By Sarah Ooko, World Vision Senior Communications & Media Officer, Kenya
Marsabit Forest in northern Kenya is home to numerous tree species, which are well adapted to the high temperatures and harsh climatic conditions experienced in the area.
As a typical tropical dry forest, most of its trees either shed their leaves or make them wilt in times of drought or long dry seasons.
During these periods, which increasingly run for most part of the year due to climate change, the forest usually appears ‘dead’ or dull. This is unlike tropical rain forests whose trees are usually green and vibrant throughout the year.
Because of its lacklustre appearance, the forest has been largely neglected by communities over the years, with many only seeing it as a source of wood for charcoal production that they sell for profit.
This has led to massive destruction and loss of the forest, which is a key water catchment area that a majority of Marsabit County residents rely on. The deforestation has also worsened the adverse effects of climate change, leading to unreliable and insufficient rainfall that affect crop and livestock farming.
To tackle this challenge and save the forest, World Vision in partnership with the Kenya Forestry Service (KFS) has been sensitising the community on climate change, offering training on afforestation initiatives and helping them to find alternative sources of livelihoods that do not destroy the forest. This initiative is anchored on the organisation's Regreening Africa project that World Vision is implementing in collaboration with the World Agroforestry though funding from the European Union (EU), as well as the FMNR Scale-Up project funded by GIZ.
These initiatives target vulnerable members of the community, especially women, who have been worst hit by climate change. Among them, is Joyce who is in her 50s. She is leading her community - through the Songa Women Group - to save the Marsabit forest which is under threat from deforestation as people cut down trees for charcoal production.
"As women, we used to cut a lot of trees in the forest for charcoal burning, since the frequent droughts made it impossible for us to rely solely on crop or livestock farming. But we didn't know that it was the cutting of trees that had contributed to the farming problems we were facing. The training opened our eyes to this reality," she says.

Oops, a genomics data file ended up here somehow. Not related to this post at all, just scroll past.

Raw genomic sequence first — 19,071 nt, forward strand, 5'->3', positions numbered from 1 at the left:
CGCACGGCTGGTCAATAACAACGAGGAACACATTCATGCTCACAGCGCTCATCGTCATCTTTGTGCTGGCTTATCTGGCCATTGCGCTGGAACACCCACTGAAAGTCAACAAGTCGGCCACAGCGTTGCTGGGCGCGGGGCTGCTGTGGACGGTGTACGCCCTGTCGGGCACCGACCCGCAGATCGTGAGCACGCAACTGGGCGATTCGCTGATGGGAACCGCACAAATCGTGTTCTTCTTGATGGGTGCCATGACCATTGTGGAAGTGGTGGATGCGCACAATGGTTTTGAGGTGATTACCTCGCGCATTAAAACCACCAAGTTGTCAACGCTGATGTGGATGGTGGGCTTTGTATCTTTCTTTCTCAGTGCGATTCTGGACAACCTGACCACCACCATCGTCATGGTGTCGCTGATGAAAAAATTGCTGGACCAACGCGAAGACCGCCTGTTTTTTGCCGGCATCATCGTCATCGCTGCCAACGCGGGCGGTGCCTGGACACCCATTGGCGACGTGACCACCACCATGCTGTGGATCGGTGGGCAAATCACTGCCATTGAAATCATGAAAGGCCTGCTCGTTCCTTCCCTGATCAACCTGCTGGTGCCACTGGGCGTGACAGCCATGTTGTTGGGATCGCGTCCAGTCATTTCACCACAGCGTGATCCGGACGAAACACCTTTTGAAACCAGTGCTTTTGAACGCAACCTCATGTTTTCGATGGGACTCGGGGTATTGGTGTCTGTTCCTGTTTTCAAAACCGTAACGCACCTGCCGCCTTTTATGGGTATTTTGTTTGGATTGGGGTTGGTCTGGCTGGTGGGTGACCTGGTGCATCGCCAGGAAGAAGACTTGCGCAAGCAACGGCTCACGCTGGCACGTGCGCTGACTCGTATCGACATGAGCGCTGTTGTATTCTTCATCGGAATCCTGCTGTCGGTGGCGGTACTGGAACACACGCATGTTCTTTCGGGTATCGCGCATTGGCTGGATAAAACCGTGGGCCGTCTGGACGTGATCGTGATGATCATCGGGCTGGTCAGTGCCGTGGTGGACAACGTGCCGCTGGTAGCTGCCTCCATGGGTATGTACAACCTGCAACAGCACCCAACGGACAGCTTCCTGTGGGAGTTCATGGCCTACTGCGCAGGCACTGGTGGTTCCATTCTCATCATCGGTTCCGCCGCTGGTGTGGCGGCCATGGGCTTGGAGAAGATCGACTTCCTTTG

As an alternative to the charcoal production, the women have been trained on fruit tree planting and encouraged to embrace it.
"I have mango, pawpaw, avocado and lemon trees which give us different varieties of fruits. I have integrated them with vegetables, which have enhanced the nutrition status of my children and family. I also sell them to get money for other basic needs," says Joyce.
Thanks to the extensive training on tree planting, Joyce also has a well-established nursery with seedlings of various fruit trees, as well as indigenous tree species that are being replanted in the forest to replace those previously cut.
Joyce’s farm is a training ground for different women groups in her community who she has empowered and nurtured to become environmental conservation and tree planting champions just like her.
The women have taken it upon themselves to watch over the forest and prevent further deforestation and damage to the ecosystem. They know that their efforts will go a long way in helping them mitigate climate change and avert its devastating effects.
In addition to tree planting, the women also encourage the growth of more indigenous trees in the forest through the Farmer Managed Natural Regeneration (FMNR) model, which boosts tree growth through effective pruning techniques.
These women are also nurturing a generation of young environmental champions by encouraging the youth to channel their energy into tree planting which gives them 'clean' sources of income and safeguards their future from climate change effects.
A majority of these young people had given up on life due to limited job opportunities, with many resorting to alcoholism to escape the problems or engaging in crime to get money through illegal means.
"We are happy with these tree planting initiatives as there is a ready market for our seedlings. This initiative has also given us a purpose in life, because we know that the trees we are planting in our homes and in the forest will change lives in this community and benefit future generations too," says Godfrey, the leader of the Nywakinot youth group in Marsabit County.
Besides the tree planting, World Vision has also supported women groups in Marsabit County to acquire knowledge on beekeeping which thrives with increased tree cover.
Beekeeping is helping families to become resilient to frequent droughts as they are able to still harvest honey during dry seasons and generate income.
"Because of the empowerment from World Vision, we now know the benefits of trees and do not take them for granted. We are also getting enough income from planting trees or conserving existing ones in our homes. This has kept people off the forest, giving it time to recover from the destruction that has been happening over the years," says Hadija, the chair of one of the women’s group (Chorora) that benefitted from the beekeeping training.